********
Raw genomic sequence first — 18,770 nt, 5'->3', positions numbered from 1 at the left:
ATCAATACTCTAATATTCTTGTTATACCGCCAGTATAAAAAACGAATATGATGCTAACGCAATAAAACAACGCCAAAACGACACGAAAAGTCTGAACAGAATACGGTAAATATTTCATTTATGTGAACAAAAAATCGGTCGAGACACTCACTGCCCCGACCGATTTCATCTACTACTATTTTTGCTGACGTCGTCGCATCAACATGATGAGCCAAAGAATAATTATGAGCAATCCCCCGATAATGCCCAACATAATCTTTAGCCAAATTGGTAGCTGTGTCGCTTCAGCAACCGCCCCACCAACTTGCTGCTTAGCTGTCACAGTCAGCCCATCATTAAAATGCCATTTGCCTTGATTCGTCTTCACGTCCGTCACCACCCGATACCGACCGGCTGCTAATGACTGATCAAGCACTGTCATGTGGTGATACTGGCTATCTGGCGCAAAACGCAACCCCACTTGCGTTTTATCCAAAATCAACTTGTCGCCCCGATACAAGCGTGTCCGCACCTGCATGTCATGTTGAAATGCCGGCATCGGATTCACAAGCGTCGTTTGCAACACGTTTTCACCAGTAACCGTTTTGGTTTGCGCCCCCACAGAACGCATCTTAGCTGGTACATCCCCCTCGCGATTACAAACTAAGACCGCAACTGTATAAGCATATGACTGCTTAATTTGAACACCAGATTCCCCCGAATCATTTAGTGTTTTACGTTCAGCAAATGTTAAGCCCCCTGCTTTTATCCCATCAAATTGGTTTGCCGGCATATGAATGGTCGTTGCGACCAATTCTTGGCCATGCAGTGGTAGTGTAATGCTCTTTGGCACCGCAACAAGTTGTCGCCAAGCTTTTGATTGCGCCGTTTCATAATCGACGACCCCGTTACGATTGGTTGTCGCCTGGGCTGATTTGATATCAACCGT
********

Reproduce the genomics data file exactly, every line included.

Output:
Raw genomic sequence first — 18,770 nt, 5'->3', positions numbered from 1 at the left:
ATCAATACTCTAATATTCTTGTTATACCGCCAGTATAAAAAACGAATATGATGCTAACGCAATAAAACAACGCCAAAACGACACGAAAAGTCTGAACAGAATACGGTAAATATTTCATTTATGTGAACAAAAAATCGGTCGAGACACTCACTGCCCCGACCGATTTCATCTACTACTATTTTTGCTGACGTCGTCGCATCAACATGATGAGCCAAAGAATAATTATGAGCAATCCCCCGATAATGCCCAACATAATCTTTAGCCAAATTGGTAGCTGTGTCGCTTCAGCAACCGCCCCACCAACTTGCTGCTTAGCTGTCACAGTCAGCCCATCATTAAAATGCCATTTGCCTTGATTCGTCTTCACGTCCGTCACCACCCGATACCGACCGGCTGCTAATGACTGATCAAGCACTGTCATGTGGTGATACTGGCTATCTGGCGCAAAACGCAACCCCACTTGCGTTTTATCCAAAATCAACTTGTCGCCCCGATACAAGCGTGTCCGCACCTGCATGTCATGTTGAAATGCCGGCATCGGATTCACAAGCGTCGTTTGCAACACGTTTTCACCAGTAACCGTTTTGGTTTGCGCCCCCACAGAACGCATCTTAGCTGGTACATCCCCCTCGCGATTACAAACTAAGACCGCAACTGTATAAGCATATGACTGCTTAATTTGAACACCAGATTCCCCCGAATCATTTAGTGTTTTACGTTCAGCAAATGTTAAGCCCCCTGCTTTTATCCCATCAAATTGGTTTGCCGGCATATGAATGGTCGTTGCGACCAATTCTTGGCCATGCAGTGGTAGTGTAATGCTCTTTGGCACCGCAACAAGTTGTCGCCAAGCTTTTGATTGCGCCGTTTCATAATCGACGACCCCGTTACGATTGGTTGTCGCCTGGGCTGATTTGATATCAACCGT